- 44. Ellings CS, Davis MJ, Grossman EE, Woo I, Hodgson S, Turner KL, et al. Changes in habitat availability for outmigrating juvenile salmon (Oncorhynchus spp.) following estuary restoration. Restor Ecol. 2016;24: 415–427.
- 45. WDFW [Internet]. Olympia (WA). Washington Department of Fish and Wildlife Species Population Status. [cited 2017 June]. Available from: https://fortress.wa.gov/dfw/score/score/species/chinook.jsp?species=Chinook
- 46. R Core Team. R Foundation for Statistical Computing: R: A language and environment for statistical computing. Available from: https://cran.r-project.org/
- 47. Dunne T, Leopold LB. Water in environmental planning. London; Macmillan, 1978.
- 48. WDFW [Internet]. Olympia (WA). Washington Department of Fish and Wildlife SalmonScape. [cited 2017 June]. Available from: http://apps.wdfw.wa.gov/salmonscape/
- 49. O’brien RM. A caution regarding rules of thumb for variance inflation factors. Quality & quantity. 2007;41(5):673–90.
- 50. Bates D, Mächler M, Bolker B, Walker S. Fitting linear mixed-effects models using lme4. 2014 Jun 23 [cited 2015 Jan]. Available from: https://arxiv.org/pdf/1406.5823.pdf.
- 51. Barton K. MuMIn: multi-model inference. 2017 Nov 30 [cited 2015 Jan]. Available from http://r-forge.r-project.org/projects/mumin/.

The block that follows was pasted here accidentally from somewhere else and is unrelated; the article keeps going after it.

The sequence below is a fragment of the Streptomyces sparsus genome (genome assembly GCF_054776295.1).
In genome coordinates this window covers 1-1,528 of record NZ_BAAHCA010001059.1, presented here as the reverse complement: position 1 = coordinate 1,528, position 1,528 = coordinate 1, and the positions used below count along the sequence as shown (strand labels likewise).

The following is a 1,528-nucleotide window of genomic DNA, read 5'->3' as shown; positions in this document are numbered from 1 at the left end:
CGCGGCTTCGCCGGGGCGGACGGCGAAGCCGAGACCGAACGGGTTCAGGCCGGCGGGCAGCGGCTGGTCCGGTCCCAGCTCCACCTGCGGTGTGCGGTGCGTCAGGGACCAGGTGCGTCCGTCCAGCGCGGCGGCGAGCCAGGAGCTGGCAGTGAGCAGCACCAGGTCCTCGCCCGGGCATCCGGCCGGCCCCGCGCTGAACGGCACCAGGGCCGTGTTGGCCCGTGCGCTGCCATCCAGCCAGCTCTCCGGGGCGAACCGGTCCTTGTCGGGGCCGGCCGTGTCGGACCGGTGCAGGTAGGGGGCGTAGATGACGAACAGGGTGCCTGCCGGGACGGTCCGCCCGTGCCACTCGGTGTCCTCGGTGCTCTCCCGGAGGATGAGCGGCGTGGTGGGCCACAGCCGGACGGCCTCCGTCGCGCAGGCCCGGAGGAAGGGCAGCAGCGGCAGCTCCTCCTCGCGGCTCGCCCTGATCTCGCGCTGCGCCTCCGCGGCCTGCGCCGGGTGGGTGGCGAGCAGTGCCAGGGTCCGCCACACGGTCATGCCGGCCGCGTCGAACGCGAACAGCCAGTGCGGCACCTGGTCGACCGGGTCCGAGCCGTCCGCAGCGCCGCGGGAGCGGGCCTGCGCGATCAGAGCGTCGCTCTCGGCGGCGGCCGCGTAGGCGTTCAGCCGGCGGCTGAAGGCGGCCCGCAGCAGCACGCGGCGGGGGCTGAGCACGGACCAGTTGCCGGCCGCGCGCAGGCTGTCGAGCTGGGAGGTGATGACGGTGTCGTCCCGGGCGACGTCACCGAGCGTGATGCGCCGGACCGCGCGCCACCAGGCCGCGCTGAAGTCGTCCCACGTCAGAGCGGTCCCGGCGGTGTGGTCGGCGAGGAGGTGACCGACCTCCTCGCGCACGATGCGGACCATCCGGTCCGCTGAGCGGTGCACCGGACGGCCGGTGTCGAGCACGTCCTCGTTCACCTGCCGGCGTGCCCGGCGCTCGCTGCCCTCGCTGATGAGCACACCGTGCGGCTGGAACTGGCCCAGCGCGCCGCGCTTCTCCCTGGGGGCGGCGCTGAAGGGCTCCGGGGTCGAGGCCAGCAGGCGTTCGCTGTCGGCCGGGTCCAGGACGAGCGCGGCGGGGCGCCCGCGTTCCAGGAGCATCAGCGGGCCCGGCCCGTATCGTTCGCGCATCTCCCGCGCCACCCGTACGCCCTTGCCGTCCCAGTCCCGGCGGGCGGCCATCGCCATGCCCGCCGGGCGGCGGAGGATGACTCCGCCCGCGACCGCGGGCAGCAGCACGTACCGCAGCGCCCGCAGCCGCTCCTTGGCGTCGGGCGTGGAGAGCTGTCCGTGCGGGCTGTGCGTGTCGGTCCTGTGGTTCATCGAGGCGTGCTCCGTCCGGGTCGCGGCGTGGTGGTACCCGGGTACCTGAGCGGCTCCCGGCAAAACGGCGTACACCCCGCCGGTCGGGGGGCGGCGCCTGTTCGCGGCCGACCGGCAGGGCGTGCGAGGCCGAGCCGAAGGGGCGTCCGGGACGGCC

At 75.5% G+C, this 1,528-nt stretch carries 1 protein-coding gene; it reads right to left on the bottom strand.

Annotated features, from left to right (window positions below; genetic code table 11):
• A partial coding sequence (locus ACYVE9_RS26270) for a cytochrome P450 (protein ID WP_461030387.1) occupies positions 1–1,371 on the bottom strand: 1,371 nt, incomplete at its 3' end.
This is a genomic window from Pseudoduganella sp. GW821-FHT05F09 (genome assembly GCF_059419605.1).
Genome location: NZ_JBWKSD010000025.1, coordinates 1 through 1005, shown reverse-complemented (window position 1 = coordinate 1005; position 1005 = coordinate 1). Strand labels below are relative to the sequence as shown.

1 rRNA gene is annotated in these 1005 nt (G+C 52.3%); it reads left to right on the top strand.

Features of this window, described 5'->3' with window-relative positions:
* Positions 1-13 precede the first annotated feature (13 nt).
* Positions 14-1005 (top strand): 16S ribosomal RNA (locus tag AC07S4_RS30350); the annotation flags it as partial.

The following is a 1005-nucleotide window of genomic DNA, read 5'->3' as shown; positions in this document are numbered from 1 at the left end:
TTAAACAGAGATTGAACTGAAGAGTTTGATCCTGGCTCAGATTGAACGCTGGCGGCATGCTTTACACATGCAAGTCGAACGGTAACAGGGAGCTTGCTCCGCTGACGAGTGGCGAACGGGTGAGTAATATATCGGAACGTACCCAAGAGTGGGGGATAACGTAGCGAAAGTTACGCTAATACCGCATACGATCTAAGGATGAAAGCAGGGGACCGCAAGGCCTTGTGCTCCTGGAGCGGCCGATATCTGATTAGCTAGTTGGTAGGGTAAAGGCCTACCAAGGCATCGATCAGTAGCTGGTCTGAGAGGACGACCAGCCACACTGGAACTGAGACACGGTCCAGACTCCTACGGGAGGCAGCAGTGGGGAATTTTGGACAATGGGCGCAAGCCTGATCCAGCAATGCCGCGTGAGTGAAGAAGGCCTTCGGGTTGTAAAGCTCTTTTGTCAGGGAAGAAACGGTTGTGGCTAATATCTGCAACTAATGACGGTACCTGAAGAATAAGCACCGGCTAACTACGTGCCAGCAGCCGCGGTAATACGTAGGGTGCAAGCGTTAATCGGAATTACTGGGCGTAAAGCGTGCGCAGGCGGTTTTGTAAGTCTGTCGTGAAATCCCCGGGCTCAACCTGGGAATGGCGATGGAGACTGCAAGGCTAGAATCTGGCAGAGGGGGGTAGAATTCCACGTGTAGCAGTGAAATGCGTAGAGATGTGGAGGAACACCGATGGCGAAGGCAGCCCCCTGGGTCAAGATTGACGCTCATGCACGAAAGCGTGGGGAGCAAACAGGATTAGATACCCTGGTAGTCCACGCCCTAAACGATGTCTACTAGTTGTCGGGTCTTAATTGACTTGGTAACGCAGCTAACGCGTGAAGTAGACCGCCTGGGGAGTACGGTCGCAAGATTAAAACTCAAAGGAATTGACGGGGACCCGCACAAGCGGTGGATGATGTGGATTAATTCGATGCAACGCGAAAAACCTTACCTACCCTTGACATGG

- 52. Fox J, Friendly GG, Graves S, Heiberger R, Monette G, Nilsson H, et al. The car package. R Foundation for Statistical Computing. 2007.
- 53. Burnham KP, Anderson DR. Model selection and multimodel inference: a practical information-theoretic approach. New Yord; Springer Science & Business Media, 2003
- 54. Burnham KP, Anderson DR, Huyvaert KP. AIC model selection and multimodel inference in behavioral ecology: some background, observations, and comparisons. Behav Ecol Sociobiol. 2011;65: 23–35.
- 55. City of Renton. Cedar River Spawning Channel Project. Renton (WA): City of Renton, 2009; SWP-27-3046.
- 56. Latterell JJ, Hartema L, Gregersen C, Lantz D, Akyuz K. Monitoring & maintenance report Rainbow Bend levee removal and floodplain reconnection project: Years 1 and 2 (2014/2015). Seattle (WA): King County, Water and Land Resources Division; 2016.
- 57. Bartz KK, Ford MJ, Beechie TJ, Fresh KL, Pess GR, Kennedy RE, et al. Trends in developed land cover adjacent to habitat for threatened salmon in Puget Sound, Washington, USA. PLoS One. 2015;10:e0124415. pmid:25923327
- 58. Konrad CP. Geospatial assessment of ecological functions and flood-related risks on floodplains along major rivers in the Puget Sound Basin, Washington. Reston (VA); United States Geological Survey; 2015. Scientific Investigations Report 2015–5033.
- 59. Lowery ED, Thompson JN, Shannahan JP, Connor E, Pflug D, Donahue B, et al. Seasonal Distribution and Habitat Associations of Salmonids with Extended Juvenile Freshwater Rearing in Different Precipitation Zones of the Skagit River, WA. 2017.
- 60. Montgomery DR, Buffington JM, Peterson NP, Schuett-Hames D, Quinn TP. Stream-bed scour, egg burial depths, and the influence of salmonid spawning on bed surface mobility and embryo survival. Can J Fish Aquat Sci. 1996;53: 1061–1070.
- 61. Roni P, Johnson C, De Boer T, Pess G, Dittman A, Sear D. Interannual variability in the effects of physical habitat and parentage on Chinook salmon egg-to-fry survival. Can J Fish Aquat Sci. 2015;73: 1047–1059.